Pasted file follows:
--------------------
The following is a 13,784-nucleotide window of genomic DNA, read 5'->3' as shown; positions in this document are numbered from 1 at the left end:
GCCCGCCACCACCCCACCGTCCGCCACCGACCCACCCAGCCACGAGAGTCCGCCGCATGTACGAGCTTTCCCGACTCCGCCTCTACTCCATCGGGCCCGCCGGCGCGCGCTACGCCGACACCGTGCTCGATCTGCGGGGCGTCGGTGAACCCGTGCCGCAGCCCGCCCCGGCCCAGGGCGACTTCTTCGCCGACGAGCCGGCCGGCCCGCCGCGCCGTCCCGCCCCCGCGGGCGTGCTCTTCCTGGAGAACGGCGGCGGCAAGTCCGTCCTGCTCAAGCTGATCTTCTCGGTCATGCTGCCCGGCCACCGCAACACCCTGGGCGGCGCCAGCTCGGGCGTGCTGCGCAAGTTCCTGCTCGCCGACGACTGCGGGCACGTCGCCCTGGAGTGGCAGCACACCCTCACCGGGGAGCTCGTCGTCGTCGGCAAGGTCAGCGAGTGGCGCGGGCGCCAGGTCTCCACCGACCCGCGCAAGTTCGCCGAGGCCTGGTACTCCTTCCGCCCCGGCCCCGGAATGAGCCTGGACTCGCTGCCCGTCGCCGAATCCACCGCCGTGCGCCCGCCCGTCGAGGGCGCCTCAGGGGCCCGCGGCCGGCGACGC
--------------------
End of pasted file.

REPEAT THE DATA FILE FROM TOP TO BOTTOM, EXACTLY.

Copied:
The following is a 13,784-nucleotide window of genomic DNA, read 5'->3' as shown; positions in this document are numbered from 1 at the left end:
GCCCGCCACCACCCCACCGTCCGCCACCGACCCACCCAGCCACGAGAGTCCGCCGCATGTACGAGCTTTCCCGACTCCGCCTCTACTCCATCGGGCCCGCCGGCGCGCGCTACGCCGACACCGTGCTCGATCTGCGGGGCGTCGGTGAACCCGTGCCGCAGCCCGCCCCGGCCCAGGGCGACTTCTTCGCCGACGAGCCGGCCGGCCCGCCGCGCCGTCCCGCCCCCGCGGGCGTGCTCTTCCTGGAGAACGGCGGCGGCAAGTCCGTCCTGCTCAAGCTGATCTTCTCGGTCATGCTGCCCGGCCACCGCAACACCCTGGGCGGCGCCAGCTCGGGCGTGCTGCGCAAGTTCCTGCTCGCCGACGACTGCGGGCACGTCGCCCTGGAGTGGCAGCACACCCTCACCGGGGAGCTCGTCGTCGTCGGCAAGGTCAGCGAGTGGCGCGGGCGCCAGGTCTCCACCGACCCGCGCAAGTTCGCCGAGGCCTGGTACTCCTTCCGCCCCGGCCCCGGAATGAGCCTGGACTCGCTGCCCGTCGCCGAATCCACCGCCGTGCGCCCGCCCGTCGAGGGCGCCTCAGGGGCCCGCGGCCGGCGACGC